I have a fun task for today. I get to sit down with my girls and fill out the entries for our local agricultural fair. The kids are entering several things from baked and canned goods to their show bunny to vegetables. For the first time this year they are also doing some flower arranging. Bruce usually enters in the photography class. He is really looking forward to next year when he can enter Barefoot Farm Honey.

Doing the whole fair thing is a lot of work. The set up takes quite a while as does the pick-up and all of the baking and preparing comes right in the midst of the busiest garden season but I think it is one of the most valuable things I do with my kids. Showing in the fair is a foil against the otherwise toxic life of an American teenager.

I have really good kids. I don’t don’t have any of the problems with drugs and alcohol and boys that so many parents struggle with. Living in a tiny town has many advantages and one of them is that my girls can’t go anyplace that I don’t take them. They can’t buy anything except from one local store where everybody knows them. When Karen showed up there one day on the back of a motorcycle my phone was ringing before she made it inside. It was fine. She was with an adult friend of ours but I was pleased to know that so many eyes were on her. Even so, I know that much of what passes for normal in the life of many teens is anything but. The fair is an opportunity to highlight a life beyond fashion and music. It is about real pride in worthwhile accomplishments. On of Karen’s prized possessions is the first place plaque her 4-H club won for the best in show booth and her rabbit’s three 1st place ribbons.

If you have an opportunity to participate in an agricultural fair, take advantage of it. It requires putting in an application a week or two ahead of time and reading the rules of presentation very carefully. I believe in the coming hard times, we will see a resurgence in the popularity of these local events. It does take some discipline with children. Most fairs have an attached carnival area, an expensive sidebar and the one that kids are attracted to. We let our kids go to the carnival part on bracelet night; all the rides are free with the purchase of a $10.00 bracelet. We also set a limit of one treat, either cotton candy or fried dough, and 3 games of chance. Beyond that, if they want anything else, they have to pay for it. It is amazing how little that cheap trinket is worth when you have to plunk down your own hard-earned cash for it.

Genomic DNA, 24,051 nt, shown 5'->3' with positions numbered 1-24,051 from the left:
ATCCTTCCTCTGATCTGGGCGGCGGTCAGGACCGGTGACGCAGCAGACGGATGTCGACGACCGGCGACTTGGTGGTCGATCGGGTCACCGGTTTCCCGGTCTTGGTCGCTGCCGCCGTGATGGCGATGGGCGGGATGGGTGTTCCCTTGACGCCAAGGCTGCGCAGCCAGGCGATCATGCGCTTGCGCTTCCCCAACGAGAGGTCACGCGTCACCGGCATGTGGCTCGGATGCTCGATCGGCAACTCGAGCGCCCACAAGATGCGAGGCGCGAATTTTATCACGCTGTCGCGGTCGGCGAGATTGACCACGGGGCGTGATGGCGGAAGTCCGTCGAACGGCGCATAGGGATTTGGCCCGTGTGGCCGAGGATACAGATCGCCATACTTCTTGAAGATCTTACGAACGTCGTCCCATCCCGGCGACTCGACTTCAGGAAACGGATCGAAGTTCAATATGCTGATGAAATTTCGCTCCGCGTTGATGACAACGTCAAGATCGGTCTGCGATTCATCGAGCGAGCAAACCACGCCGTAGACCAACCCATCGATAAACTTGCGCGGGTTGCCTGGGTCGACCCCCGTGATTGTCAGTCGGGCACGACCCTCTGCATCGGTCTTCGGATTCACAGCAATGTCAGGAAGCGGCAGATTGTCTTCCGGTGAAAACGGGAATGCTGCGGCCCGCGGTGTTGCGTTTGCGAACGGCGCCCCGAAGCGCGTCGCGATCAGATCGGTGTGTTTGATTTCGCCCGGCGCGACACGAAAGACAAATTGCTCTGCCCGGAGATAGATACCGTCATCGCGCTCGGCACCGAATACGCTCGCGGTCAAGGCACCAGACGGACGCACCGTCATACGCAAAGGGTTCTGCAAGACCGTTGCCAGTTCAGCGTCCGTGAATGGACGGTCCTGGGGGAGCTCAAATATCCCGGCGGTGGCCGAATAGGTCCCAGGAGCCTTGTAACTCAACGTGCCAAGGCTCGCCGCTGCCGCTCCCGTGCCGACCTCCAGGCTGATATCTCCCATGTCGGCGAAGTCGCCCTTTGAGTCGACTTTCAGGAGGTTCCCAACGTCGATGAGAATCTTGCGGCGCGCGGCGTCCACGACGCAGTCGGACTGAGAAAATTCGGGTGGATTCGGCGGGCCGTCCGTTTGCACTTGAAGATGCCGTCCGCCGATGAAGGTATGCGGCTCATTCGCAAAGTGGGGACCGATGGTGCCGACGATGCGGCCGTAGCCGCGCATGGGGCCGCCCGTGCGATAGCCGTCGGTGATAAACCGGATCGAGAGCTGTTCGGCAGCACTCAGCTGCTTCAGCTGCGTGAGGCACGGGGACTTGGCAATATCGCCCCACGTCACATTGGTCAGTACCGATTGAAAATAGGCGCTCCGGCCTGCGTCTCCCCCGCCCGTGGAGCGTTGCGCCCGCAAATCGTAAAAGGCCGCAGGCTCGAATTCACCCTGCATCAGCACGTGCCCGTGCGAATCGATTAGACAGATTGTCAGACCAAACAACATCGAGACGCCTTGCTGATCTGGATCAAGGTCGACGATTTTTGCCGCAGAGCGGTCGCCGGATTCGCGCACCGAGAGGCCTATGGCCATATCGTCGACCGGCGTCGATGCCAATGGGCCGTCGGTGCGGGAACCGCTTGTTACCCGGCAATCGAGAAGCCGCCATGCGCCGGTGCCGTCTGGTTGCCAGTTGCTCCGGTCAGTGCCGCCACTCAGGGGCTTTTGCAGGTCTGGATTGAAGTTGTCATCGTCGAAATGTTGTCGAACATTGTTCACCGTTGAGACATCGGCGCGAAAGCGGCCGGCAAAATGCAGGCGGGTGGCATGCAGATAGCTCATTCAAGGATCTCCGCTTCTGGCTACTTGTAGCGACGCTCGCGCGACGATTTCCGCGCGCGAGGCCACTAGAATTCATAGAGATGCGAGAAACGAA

Next year, Phoebe will be old enough for Cloverbuds, the little kid part of 4-H. I want to run a cooking club, a sewing club and maybe a food preservation club. (Did I mention the importance of volunteering?) I will also enroll her in an existing sheep club. Honestly. I can’t wait.

One other note on family. I was reading a Ladies Home Journal article this month on families who have moved in together to save money and provide support. Older adults get help with the heavy lifting as they age. In return, they provide some needed respite for overworked parents and companionship for the grandkids. It seems like a win-win to me. I hope that one of my kids will want to return home someday. In a perfect world, they would provide the labor so we could heat entirely with wood ( a huge savings for us as we have the wood lot) and take over some of the other chores like lawn mowing. We would keep the house clean, make the meals, keep up the gardening and be there for sick kids and to provide after school care. We could swap babysitting as I still have younger kids at home. Sharing expenses would mean that we could all afford some luxuries. It would give our kids a lovely home with no mortgage and us a way to stay in our home until we leave, feet first. Our home is designed with essentially separate living quarters and we would spend the money to update those to suit whichever kid wanted to join us in a communal living arrangement. I would be so happy to know that this house and the land would stay in the family. I think the kids know this is an option. I am waiting for one of them to suggest it. If that doesn’t happen I suppose we could look outside the immediate family as we have dozens of nieces and nephews. One of them might be interested. It would not be perfect but it could still work.

I think we will see a lot more communal living. As I have said many times. Living in an era of declining energy and contracting economies with be different but different does not necessarily mean worse. Stronger families and less pressure can only be positives for children and parents. When I see young families struggling with child care and escalating expenses I can only hope that we will reinvent ourselves socially as well as technologically and make life easier for all of us.